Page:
For client-facing businesses, uniforms serve as important brand reinforcement for employees and customers. Carefully chosen uniforms convey competence, professionalism and the appropriate corporate image. In addition, they help customers to identify employees—there’s nothing worse than mistakenly asking a fellow patron, “Do you work here?” 

Uniforms also eliminate the uncertain areas in dress codes and the awkward conversations between managers and employees following a perceived policy violation. And when companies provide uniforms, employees benefit by less money spent on a work wardrobe, less time thinking about what to wear, and a sense of belonging since everyone dresses the same.

Not surprisingly, corporate uniforms are closely following retail trends. “Retail fashion items are really taking off in the uniform market, especially for Millennials,” says Phillip Ambrose, creative director for Burnside/Sierra Pacific (PPAI 184396). “We’re seeing the industry heavily leaning toward these more fashionable items over the past five years, especially with plaids and flannels.”

Bill Kluber, vice president of PVH Corporate Outfitters (PPAI 216131), says, “It’s all about the fabric. Technical fabrics are growing in popularity for use in the hospitality and service markets. Ease of care is critical—customers want wash-and-wear fabrics that do not require ironing.”

According to the national nonprofit organization, the school uniform debate rages on. Proponents say uniforms promote equality, prevent gang violence, identify non-students and reduce distractions. Opponents insist uniforms squelch individuality, violate rights to freedom of expression and are a financial burden to many families. Teachers are overwhelmingly in favor of them, the majority of students would rather choose their own clothing, and parent opinions are mixed.

Less contentious is the argument for athletic uniforms. Everyone can agree that it’s beneficial to be able to identify who is on which team—not only for the players, but also for the fans. And from Little League to the pros, there continues to be a lucrative market for fan merchandise and coaching apparel. 

Sue Wilcosky, marketing manager for supplier Transfer Express (PPAI 690341), says she is seeing more uniforms with sublimated patterns. “This can make decorating a challenge,” she says. “In response, we
have developed a water-based, dye-blocking product called AquaTru™. The product line includes custom transfers as well as numbers, which have been popular with sports teams.”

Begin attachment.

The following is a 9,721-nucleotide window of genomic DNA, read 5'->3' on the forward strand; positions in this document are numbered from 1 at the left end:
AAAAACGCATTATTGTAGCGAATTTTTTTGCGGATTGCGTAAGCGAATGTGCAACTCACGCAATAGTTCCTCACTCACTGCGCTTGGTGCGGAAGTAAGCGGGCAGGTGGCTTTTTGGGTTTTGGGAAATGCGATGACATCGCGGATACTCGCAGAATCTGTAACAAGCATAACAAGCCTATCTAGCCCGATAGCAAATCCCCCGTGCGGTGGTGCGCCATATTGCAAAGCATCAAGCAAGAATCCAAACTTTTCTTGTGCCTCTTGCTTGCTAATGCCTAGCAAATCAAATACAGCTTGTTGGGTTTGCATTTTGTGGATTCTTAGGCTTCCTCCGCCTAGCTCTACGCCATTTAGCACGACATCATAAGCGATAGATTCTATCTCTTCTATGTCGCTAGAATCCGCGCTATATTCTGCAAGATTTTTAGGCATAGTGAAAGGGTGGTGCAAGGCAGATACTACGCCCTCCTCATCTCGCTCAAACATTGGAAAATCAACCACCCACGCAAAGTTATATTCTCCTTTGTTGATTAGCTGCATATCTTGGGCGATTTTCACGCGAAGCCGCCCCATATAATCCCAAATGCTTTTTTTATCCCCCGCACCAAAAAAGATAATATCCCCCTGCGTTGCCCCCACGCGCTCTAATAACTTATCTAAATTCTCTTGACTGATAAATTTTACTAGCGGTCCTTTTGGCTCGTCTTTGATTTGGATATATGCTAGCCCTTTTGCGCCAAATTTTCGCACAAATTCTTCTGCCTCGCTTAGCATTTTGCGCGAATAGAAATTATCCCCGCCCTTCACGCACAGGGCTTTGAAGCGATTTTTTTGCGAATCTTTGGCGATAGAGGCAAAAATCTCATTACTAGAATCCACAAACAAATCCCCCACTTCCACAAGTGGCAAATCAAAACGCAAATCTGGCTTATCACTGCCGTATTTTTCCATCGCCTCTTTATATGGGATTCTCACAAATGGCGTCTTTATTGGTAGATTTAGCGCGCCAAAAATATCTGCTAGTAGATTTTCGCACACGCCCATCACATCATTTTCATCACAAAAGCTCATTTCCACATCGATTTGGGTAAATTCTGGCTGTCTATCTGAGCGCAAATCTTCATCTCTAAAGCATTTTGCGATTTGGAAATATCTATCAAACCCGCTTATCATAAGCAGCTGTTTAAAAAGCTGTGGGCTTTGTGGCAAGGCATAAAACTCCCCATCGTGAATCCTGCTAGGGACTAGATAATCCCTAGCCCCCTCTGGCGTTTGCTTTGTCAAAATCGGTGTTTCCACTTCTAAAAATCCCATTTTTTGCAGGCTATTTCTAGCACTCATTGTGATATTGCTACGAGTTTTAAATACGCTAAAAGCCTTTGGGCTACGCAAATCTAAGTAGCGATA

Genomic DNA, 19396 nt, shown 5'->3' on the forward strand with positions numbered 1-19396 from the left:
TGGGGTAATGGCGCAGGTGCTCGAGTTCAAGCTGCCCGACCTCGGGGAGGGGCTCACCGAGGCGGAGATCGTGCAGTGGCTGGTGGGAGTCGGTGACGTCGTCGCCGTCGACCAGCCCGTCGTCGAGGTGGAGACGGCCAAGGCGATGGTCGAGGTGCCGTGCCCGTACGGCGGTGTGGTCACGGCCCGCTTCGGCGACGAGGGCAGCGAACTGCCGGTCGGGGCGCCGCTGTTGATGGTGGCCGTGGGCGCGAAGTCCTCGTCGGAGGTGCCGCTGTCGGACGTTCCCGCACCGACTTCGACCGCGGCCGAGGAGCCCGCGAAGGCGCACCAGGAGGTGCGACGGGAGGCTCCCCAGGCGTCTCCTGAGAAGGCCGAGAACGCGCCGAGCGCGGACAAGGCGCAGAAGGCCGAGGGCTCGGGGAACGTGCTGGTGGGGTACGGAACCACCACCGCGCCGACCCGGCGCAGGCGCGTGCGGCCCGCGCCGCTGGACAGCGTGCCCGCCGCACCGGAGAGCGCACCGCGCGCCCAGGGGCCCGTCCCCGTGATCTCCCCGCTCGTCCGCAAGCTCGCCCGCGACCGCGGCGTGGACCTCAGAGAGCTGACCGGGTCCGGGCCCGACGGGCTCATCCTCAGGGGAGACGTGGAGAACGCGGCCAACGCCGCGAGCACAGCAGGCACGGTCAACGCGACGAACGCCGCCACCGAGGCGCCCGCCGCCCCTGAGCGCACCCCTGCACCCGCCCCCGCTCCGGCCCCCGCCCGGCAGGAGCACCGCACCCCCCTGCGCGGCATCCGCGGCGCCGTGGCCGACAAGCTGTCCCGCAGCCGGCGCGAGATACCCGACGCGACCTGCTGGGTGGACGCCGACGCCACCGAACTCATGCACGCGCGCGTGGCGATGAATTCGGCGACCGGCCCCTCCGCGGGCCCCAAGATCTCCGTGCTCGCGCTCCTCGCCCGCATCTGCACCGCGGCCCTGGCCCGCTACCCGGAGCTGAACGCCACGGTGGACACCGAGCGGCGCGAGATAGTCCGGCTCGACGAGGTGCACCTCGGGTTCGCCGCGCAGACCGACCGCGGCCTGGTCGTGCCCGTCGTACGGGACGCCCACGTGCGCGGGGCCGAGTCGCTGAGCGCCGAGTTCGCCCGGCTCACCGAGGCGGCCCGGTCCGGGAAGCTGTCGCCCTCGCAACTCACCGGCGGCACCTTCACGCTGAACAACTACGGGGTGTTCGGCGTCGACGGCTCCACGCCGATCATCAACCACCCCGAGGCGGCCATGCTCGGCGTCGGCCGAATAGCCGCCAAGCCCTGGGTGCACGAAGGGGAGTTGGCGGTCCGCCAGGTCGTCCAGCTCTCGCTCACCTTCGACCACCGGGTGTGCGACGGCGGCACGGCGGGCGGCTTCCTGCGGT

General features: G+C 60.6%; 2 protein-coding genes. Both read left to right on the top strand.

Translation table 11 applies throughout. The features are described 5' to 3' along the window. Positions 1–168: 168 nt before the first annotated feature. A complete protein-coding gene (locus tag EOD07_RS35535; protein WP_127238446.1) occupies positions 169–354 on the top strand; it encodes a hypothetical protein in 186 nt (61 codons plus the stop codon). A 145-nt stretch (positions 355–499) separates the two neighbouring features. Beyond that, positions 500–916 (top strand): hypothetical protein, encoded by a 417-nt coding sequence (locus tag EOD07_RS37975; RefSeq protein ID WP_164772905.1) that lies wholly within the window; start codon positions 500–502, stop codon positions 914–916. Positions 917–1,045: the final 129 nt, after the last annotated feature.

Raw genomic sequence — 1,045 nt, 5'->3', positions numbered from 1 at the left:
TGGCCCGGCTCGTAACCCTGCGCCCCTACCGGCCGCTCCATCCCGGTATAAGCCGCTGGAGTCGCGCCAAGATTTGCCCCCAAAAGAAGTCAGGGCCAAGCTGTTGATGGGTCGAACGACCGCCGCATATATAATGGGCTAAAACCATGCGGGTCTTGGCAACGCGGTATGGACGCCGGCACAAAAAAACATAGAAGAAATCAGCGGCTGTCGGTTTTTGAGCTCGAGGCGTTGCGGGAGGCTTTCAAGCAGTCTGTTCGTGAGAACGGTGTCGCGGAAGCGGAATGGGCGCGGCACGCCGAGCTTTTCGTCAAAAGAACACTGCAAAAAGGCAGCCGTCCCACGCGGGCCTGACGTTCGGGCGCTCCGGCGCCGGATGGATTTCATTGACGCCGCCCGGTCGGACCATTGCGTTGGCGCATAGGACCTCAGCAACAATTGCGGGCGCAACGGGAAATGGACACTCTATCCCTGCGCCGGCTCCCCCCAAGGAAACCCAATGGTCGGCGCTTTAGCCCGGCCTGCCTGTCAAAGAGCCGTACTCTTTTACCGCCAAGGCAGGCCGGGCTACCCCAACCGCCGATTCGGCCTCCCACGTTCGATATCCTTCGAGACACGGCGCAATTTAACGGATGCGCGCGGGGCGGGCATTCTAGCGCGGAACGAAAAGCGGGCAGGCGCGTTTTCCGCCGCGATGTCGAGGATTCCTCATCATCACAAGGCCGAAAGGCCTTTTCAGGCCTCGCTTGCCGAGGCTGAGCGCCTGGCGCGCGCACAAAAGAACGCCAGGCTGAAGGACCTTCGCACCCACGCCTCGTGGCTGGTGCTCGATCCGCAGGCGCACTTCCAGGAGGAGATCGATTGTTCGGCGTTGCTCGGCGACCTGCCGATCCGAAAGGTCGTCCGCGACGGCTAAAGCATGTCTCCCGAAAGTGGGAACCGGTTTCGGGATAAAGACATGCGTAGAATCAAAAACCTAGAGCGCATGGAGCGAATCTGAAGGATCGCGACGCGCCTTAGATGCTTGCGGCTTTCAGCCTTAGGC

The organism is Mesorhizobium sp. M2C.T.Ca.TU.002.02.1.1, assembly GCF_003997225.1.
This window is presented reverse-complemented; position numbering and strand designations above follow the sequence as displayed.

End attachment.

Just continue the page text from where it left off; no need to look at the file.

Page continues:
Case Studies

Custom Conquest
American Solutions for Business was working with a large client in the service industry with extensive uniform program needs. To help his client stand out from the competition and build brand awareness, Senior Account Executive John McNerney recommended custom uniforms. To meet the exact PMS colors, the fabric was dyed prior to cutting and sewing the patterns. The ordering process required meticulous attention to detail, since uniforms were required for over 800 employees in sizes ranging from XS to 6XT. The first order was for 4,000 uniforms, and a repeat order has already been placed.

Source: American Solutions for Business

Made-to-Order For Multiple Locations
Bloom Senior Living has eight senior living facilities across the U.S. The company asked Axis Promotions to create a made-to-order webstore that allows management to order apparel for staff at each property. The website includes uniform pieces for all departments, including housekeeping tunics, chef wear and nurses’ scrub tops. The goal was to keep the apparel professional, comfortable and cohesive. In response to demand, Axis also added lifestyle apparel that both the staff and residents can wear, such as a trucker cap, beanie, pullover and t-shirt.

Source: Axis Promotions


What To Look For In Work Uniforms

Apparel magazine recently interviewed Richard J. Lerman, former president of the North American Association of Uniform Manufacturers and Distributors, to get his take on the future of the business uniform industry. Here is what he said to watch for:

  • Ecommerce. End users want to be able to buy their uniforms online and have them delivered to their homes.
  • Fashion. As dress codes in the private sector become more casual, so too will uniforms. The focus will be on comfort for the wearer and communicating a welcoming, more relaxed vibe to the consumer.
  • Consolidation. In the public sector, manufacturers have fewer independent distributors to sell their products. This may limit the number of bids that a client such as a fire department may be able to get.

As the industry evolves, Lerman predicts that end users will have more say in what they wear. He notes that many hospital employees are already allowed to order scrubs from the online provider of their choice. In addition, some businesses may choose to go the route that some schools have chosen—rejecting uniforms with an original design in lieu of sportswear or business casual outfits that can be bought online.


Terry Ramsay is associate editor of PPB.